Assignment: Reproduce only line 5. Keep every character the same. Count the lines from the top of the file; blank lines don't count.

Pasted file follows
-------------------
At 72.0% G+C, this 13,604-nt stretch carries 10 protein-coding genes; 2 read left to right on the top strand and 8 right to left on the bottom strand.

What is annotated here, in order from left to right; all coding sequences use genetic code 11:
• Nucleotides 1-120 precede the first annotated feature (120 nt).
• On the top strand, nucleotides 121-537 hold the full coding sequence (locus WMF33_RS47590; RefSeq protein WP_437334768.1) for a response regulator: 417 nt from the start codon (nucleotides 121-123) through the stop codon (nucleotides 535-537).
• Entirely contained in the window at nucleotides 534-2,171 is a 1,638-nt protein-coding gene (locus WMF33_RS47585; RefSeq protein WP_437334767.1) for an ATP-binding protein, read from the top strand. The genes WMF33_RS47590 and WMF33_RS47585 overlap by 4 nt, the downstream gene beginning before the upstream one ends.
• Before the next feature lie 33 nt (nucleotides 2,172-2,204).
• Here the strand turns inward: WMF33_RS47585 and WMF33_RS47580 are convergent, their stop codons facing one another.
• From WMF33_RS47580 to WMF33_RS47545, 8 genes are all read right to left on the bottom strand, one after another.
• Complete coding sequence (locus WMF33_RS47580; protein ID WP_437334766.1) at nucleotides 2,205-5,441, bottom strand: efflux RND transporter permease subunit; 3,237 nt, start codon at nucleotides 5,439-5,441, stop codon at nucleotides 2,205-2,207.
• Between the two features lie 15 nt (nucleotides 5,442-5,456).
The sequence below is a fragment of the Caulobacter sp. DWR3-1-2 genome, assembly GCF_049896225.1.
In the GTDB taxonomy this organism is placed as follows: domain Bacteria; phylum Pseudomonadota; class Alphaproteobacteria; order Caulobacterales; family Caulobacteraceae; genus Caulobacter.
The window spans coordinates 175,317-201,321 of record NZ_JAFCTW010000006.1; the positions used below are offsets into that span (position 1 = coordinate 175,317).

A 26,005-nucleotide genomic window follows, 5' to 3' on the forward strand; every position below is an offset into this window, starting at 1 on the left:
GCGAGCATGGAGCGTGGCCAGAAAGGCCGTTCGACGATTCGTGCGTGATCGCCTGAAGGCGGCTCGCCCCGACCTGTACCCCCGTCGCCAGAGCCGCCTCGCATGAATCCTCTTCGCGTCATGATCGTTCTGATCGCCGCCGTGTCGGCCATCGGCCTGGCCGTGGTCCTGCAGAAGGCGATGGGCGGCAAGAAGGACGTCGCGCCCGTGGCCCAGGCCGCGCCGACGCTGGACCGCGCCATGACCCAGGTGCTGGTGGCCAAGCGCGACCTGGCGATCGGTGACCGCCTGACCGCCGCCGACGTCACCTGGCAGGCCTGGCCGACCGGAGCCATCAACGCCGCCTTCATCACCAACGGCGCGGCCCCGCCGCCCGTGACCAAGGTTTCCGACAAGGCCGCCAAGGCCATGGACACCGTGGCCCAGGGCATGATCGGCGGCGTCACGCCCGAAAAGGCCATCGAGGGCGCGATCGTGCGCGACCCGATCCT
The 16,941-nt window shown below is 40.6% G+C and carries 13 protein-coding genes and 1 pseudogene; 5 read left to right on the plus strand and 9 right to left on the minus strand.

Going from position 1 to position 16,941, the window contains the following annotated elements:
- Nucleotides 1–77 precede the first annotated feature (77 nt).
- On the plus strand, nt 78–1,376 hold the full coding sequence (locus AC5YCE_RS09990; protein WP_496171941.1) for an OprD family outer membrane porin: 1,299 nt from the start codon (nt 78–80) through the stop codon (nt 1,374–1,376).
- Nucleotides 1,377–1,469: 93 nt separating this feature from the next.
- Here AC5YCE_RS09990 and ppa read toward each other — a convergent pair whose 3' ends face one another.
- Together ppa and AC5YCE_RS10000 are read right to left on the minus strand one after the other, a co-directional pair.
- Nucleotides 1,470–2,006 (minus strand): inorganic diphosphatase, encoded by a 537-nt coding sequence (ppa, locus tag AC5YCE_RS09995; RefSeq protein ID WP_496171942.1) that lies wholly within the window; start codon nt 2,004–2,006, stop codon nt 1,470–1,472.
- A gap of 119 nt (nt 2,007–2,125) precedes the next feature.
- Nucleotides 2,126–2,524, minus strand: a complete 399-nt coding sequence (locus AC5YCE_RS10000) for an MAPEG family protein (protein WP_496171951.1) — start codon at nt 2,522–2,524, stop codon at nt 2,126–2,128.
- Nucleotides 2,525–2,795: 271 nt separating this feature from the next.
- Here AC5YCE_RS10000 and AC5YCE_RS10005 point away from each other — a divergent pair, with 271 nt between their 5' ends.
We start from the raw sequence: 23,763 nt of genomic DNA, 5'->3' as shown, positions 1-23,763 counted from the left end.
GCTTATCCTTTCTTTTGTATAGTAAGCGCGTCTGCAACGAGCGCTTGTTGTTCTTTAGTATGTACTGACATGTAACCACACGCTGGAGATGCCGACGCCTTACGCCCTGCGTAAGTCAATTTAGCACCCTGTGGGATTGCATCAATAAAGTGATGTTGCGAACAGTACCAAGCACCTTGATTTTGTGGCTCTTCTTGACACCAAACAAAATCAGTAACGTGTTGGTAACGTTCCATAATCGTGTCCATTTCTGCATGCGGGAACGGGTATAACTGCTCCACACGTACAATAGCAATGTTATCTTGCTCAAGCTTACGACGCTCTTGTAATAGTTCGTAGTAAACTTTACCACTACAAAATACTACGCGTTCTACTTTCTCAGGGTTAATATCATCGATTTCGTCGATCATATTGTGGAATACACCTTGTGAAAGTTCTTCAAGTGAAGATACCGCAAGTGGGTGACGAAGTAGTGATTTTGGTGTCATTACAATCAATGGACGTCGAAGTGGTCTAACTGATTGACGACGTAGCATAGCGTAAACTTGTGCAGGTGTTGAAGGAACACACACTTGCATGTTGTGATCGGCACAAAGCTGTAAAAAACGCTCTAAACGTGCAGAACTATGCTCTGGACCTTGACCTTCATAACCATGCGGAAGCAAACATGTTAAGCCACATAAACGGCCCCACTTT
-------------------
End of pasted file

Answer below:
• Entirely contained in the window at nucleotides 534-2,171 is a 1,638-nt protein-coding gene (locus WMF33_RS47585; RefSeq protein WP_437334767.1) for an ATP-binding protein, read from the top strand. The genes WMF33_RS47590 and WMF33_RS47585 overlap by 4 nt, the downstream gene beginning before the upstream one ends.